The Relocation Ministry cites the humanity of the process, offering the Zeroes a chance at a new life. Yet the overcrowded world secretly knows with silent approval that they’re sent to Colony Zero for one reason: to die. That is until the RM ship Valkyrie 2 arrives on a routine survey mission to retrieve core samples. It is on that dark wind-swept planet that the crew discovers a far different secret.

In First Contact, the opening installment of Remington Colt’s Colony Zero series, the secret discovered not only threatens the crew’s deepest held beliefs, it threatens their return to Earth, a home where some soon realize the word “acceptance” has taken on a very dark and disturbing meaning.


LISA GODFREES is a wife, mom, works part-time at a church, and writes Christian speculative fiction (sci-fi/fantasy) in her spare time. Former forensic scientist turned seminary student turned stay-at-home mom turned writer, she is living the dream. As a native Texan, Lisa knows there are only two real seasons in Texas: summer and sprall (spring/fall).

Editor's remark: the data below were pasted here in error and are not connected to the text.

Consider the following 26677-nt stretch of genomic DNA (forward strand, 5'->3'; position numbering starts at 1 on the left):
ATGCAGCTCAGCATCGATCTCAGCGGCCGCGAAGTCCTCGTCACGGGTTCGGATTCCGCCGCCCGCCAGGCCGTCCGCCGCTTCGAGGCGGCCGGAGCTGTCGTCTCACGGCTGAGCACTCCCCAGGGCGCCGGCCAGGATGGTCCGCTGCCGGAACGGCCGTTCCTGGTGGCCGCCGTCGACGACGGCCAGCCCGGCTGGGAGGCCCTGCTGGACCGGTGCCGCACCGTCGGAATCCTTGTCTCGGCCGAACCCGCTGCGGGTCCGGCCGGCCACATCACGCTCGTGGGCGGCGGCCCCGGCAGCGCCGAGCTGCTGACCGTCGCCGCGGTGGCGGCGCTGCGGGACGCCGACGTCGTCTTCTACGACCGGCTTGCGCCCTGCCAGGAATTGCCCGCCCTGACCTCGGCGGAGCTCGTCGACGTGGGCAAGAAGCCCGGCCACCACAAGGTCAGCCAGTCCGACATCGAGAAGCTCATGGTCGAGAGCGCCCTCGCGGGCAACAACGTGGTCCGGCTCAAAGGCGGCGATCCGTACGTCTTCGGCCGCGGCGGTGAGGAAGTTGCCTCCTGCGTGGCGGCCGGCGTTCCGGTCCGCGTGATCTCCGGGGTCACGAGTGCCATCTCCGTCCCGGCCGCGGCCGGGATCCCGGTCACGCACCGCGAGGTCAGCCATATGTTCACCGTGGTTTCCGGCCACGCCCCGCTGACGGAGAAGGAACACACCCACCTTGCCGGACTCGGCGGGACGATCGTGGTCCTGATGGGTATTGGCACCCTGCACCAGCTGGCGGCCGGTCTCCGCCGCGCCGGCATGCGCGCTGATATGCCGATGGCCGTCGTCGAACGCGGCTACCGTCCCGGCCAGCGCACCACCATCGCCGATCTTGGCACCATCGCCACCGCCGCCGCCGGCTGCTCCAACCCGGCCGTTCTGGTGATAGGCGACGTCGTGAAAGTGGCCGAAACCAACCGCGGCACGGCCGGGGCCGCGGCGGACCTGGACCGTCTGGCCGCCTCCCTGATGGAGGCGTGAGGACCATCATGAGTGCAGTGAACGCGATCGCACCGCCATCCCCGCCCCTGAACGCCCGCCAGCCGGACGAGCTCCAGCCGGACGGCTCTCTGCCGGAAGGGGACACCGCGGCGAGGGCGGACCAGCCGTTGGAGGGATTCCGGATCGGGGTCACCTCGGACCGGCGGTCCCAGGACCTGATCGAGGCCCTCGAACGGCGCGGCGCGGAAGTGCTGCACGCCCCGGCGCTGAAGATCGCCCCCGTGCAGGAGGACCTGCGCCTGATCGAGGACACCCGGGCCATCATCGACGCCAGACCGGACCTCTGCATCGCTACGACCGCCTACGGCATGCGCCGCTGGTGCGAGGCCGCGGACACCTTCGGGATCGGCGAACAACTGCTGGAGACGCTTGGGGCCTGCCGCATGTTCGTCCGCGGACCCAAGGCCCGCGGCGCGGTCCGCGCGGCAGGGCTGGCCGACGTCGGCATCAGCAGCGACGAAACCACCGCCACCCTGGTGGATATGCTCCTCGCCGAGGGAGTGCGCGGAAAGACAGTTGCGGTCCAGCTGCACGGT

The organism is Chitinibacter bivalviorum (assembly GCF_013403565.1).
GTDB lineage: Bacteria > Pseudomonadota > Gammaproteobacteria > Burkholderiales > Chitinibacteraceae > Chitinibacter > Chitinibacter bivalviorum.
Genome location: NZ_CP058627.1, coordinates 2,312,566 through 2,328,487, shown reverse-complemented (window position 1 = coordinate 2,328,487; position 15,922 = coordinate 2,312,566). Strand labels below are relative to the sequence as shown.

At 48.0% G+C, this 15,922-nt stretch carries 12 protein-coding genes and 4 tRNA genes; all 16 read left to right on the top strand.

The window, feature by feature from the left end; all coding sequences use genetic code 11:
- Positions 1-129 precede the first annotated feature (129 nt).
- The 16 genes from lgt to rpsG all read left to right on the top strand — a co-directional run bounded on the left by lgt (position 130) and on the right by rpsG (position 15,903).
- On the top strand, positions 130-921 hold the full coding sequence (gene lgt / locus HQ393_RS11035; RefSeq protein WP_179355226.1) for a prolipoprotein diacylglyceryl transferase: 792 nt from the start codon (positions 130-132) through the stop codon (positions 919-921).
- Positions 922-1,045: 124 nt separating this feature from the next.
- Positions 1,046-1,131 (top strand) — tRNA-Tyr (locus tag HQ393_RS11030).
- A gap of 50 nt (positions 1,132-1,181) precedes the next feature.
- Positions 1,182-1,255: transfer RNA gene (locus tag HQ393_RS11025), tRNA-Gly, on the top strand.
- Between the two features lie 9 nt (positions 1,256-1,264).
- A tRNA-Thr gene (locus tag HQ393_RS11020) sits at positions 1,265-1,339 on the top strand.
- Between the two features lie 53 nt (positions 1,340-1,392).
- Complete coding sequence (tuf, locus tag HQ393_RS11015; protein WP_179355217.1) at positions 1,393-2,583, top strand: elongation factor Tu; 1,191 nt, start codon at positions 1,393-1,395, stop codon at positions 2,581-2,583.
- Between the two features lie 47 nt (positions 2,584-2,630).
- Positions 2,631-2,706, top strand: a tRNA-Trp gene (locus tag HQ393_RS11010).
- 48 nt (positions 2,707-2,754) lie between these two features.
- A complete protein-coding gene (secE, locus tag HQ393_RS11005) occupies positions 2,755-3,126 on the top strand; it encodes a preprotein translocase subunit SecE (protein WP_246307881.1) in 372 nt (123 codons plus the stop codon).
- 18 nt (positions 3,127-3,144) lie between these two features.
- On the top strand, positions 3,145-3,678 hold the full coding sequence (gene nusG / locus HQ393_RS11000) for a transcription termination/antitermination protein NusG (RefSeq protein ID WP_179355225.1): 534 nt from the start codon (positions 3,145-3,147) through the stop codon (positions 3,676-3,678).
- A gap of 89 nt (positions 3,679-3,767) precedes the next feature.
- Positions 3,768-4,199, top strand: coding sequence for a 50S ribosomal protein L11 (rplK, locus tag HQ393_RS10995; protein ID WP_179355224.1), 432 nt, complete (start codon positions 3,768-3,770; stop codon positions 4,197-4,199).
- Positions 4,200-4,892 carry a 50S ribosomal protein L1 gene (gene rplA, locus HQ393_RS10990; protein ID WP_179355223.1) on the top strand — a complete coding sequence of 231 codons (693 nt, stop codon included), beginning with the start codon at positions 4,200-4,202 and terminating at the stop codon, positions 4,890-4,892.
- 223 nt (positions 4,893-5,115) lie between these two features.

Lisa enjoys digging into the Bible to learn more about God (she calls it “theology”) and is passionate about writing and reading young adult speculative fiction. Her goal is to put a new spin on Bible stories that get people, especially youth, interested in reading the Bible.

Follow Lisa at,,, and on Twitter @LisaGodfrees.

Isn’t Lisa great?!? Comment below for a chance to win an electronic copy of Colony Zero v1: Contact. Congrats to Jennifer Essad, last week’s winner of a copy of All Who Dream by Nicole Deese.

As always, thank your for hithering and venturing to another world with me. Please visit again next week for an interview with Elizabeth Ludwig, author of Dark Road Home.

22 thoughts on “How to Write Nicely with Others by Lisa Godfrees

    1. No, I hadn’t read that. Bwahahahahahaha. I do tend to be more pacifistic than Mike when we write. He puts more action into my scenes and I ask him, “Does she really need to be so violent?” LOL